Geeks2U Promise
We guarantee you'll love our fast, friendly service - or we'll refund your money.  
133,572 Happy Customers & Counting
Need tech support?
1300 769 448
Extended hours, 7 days a week
Home  /  geekspeak  /  Weak passwords are your weakest security link

Weak passwords are your weakest security link

In the aftermath of Heartbleed, don’t simply change all your passwords from “password” to “password1”.

Choosing easy-to-guess passwords is pretty much the biggest security blunder you can make, but people keep doing it. Every time hackers release a fresh batch of stolen passwords, the most common passwords tend to be “12345678”, “QWERTY”, “letmein” or the ever-popular “password”.

If these sound like your passwords then you’re asking for trouble. They’re the first passwords hackers try when they’re out to break into your account. The next thing they do is cycle through the dictionary, so you should never use a single word as your password, however obscure. Hackers are also awake to tricks like substituting numbers for letters, such as “p4ssw0rd”. You’ll need to do better than that.

Don’t use the names of your kids or your pets either, as such things are easily discovered online. Birthdays, sports teams and nicknames are also terrible choices for passwords, however easy they are to remember. After Heartbleed, which let hackers steal passwords from supposedly secure websites, you have to wonder how many foolish people will be forced to rename their cat “Fluffy1” just so they can remember their new favourite password.

Coming up with good passwords is tough, especially when you’re not supposed to use the same password more than once. If you have reused passwords then Heartbleed becomes an even bigger threat. Reusing passwords means you don’t just have to change your passwords on every website which was vulnerable to Heartbleed, such as Google, Facebook, Yahoo! and Dropbox. You also need to change your password on any other website where you’ve reused one of those passwords.

For example, Google was affected by Heartbleed but Apple’s iTunes wasn’t. If Heartbleed hackers get their hands on your Google password then they might try using your Gmail address and password to log into iTunes. While they’re at it they’ll try Facebook, Twitter, PayPal, Skype and lots of other services. Would they have any luck if they tried this trick on you? If so, Heartbleed presents a good opportunity to rethink your haphazard approach to choosing passwords.

The best passwords look like gibberish to anyone else but are easy for you to remember. Phrases or lyrics make a good starting point. For example, consider the first lines of Three Blind Mice. Use the first letter from each word and throw in upper and lower case letters along with numbers and punctuation. You might end up with something like; TbMtBM*ShTr*65 – a strong password which is easy for you to remember but hard for anyone else to guess, or a computer to crack.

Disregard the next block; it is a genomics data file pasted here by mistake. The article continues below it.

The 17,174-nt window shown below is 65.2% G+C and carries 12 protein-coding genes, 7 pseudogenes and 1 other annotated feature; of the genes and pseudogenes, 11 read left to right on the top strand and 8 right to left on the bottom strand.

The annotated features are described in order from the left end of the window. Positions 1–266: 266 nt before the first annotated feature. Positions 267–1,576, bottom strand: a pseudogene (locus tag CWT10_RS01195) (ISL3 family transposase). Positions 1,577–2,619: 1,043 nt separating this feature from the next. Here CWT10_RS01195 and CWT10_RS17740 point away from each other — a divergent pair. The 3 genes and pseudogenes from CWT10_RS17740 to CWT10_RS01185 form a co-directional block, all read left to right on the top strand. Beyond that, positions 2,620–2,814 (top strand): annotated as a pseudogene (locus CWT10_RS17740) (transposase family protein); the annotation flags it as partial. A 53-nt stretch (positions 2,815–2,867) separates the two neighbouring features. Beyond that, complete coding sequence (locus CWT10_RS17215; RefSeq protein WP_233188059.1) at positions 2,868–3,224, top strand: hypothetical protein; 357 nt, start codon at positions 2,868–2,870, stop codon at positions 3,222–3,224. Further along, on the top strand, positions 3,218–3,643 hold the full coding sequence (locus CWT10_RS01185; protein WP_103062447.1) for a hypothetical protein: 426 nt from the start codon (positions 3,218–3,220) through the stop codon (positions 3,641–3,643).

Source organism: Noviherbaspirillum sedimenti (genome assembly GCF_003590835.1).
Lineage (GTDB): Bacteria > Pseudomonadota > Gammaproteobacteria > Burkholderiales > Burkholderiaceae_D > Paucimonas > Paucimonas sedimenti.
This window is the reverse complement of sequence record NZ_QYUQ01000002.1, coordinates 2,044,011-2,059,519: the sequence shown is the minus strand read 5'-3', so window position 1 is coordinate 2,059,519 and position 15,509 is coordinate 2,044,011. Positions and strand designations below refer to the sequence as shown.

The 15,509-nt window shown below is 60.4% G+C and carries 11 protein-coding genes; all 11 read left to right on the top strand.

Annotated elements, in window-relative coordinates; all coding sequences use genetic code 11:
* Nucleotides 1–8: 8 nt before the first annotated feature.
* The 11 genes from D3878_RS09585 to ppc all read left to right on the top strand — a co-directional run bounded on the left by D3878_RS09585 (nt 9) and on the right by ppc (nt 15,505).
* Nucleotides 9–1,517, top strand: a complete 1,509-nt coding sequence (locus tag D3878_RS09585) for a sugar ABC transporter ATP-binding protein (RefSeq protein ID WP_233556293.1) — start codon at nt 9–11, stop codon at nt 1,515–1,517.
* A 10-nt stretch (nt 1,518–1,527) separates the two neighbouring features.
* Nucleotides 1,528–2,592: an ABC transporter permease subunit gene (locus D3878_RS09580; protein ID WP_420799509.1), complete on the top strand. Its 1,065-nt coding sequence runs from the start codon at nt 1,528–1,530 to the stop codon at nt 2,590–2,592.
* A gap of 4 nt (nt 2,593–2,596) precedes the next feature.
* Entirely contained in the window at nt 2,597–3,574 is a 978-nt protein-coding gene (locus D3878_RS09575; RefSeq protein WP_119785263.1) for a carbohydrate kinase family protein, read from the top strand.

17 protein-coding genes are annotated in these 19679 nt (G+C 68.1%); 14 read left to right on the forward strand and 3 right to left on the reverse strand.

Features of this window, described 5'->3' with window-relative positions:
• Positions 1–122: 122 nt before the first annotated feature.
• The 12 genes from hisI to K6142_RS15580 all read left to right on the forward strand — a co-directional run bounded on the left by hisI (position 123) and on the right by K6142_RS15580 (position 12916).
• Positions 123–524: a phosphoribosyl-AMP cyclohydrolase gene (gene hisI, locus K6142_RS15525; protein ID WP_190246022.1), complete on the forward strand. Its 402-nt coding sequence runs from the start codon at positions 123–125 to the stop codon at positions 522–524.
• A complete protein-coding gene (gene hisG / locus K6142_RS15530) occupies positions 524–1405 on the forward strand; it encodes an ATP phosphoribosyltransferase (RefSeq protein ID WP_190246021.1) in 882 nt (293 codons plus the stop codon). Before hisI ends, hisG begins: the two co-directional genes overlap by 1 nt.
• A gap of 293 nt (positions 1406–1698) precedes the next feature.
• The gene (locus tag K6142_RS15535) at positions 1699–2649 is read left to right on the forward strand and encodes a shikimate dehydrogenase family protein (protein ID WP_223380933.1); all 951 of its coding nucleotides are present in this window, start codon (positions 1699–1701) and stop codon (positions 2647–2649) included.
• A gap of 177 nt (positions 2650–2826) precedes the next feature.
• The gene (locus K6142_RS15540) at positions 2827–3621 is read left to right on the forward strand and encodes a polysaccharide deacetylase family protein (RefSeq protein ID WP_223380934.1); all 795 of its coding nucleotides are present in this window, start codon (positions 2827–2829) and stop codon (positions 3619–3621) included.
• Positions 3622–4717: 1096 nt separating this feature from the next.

Different combinations help you come up with a range of passwords for different websites, but keep in mind that any of your passwords could fall into the wrong hands one day. If your Google password is “TbMtBM-Google” then hackers won’t have too much trouble guessing your iTunes, Facebook and Skype passwords. You need to be smarter than that.

Don’t be lazy when it comes to your online security. If it’s all too hard, take a look at a password manager like LastPass or 1Password which can create strong passwords and remember them for you. Developing your own secure password strategy takes a little time and effort, but much less time and effort than it takes to pick up the pieces after hackers take control of your digital life.


Recent News

The battle between search giant Google and proposed media legislation that would require it to pay major news organisations for linked content – which I’ve discussed previously – heated up recently, with Google stating that it would pull its search services from Australia if the rules as proposed become actual law. There are arguments for

We’ve ALL been there. You’re working away on that big monthly report for work and all of a sudden you start to hear what sounds like a fan going into overdrive. Panicked, you pick up your laptop and it’s super hot to the touch! Your computer starts working slower than usual and you even get

Every year since 1967, the US Consumer Electronics Show, or CES for short shows off the latest in technological innovations and products that manufacturers are hoping to bring to market. Back in 1967, that would have encompassed a lot of radio and TV products. You don’t so much see radio as a key part of

As I’m writing this, the Consumer Electronics Show that would usually take place in Las Vegas is instead being staged entirely online, due to the ongoing pandemic issues. CES has for the longest time been the place where big consumer electronics companies show off their latest TV innovations, and while it’s not debuting this year,

Coronavirus (COVID-19) Update

Learn about the precautions we are taking and our new contactless pick-up and remote service options. Read More
Get help setting up your home office or homework area today. Learn More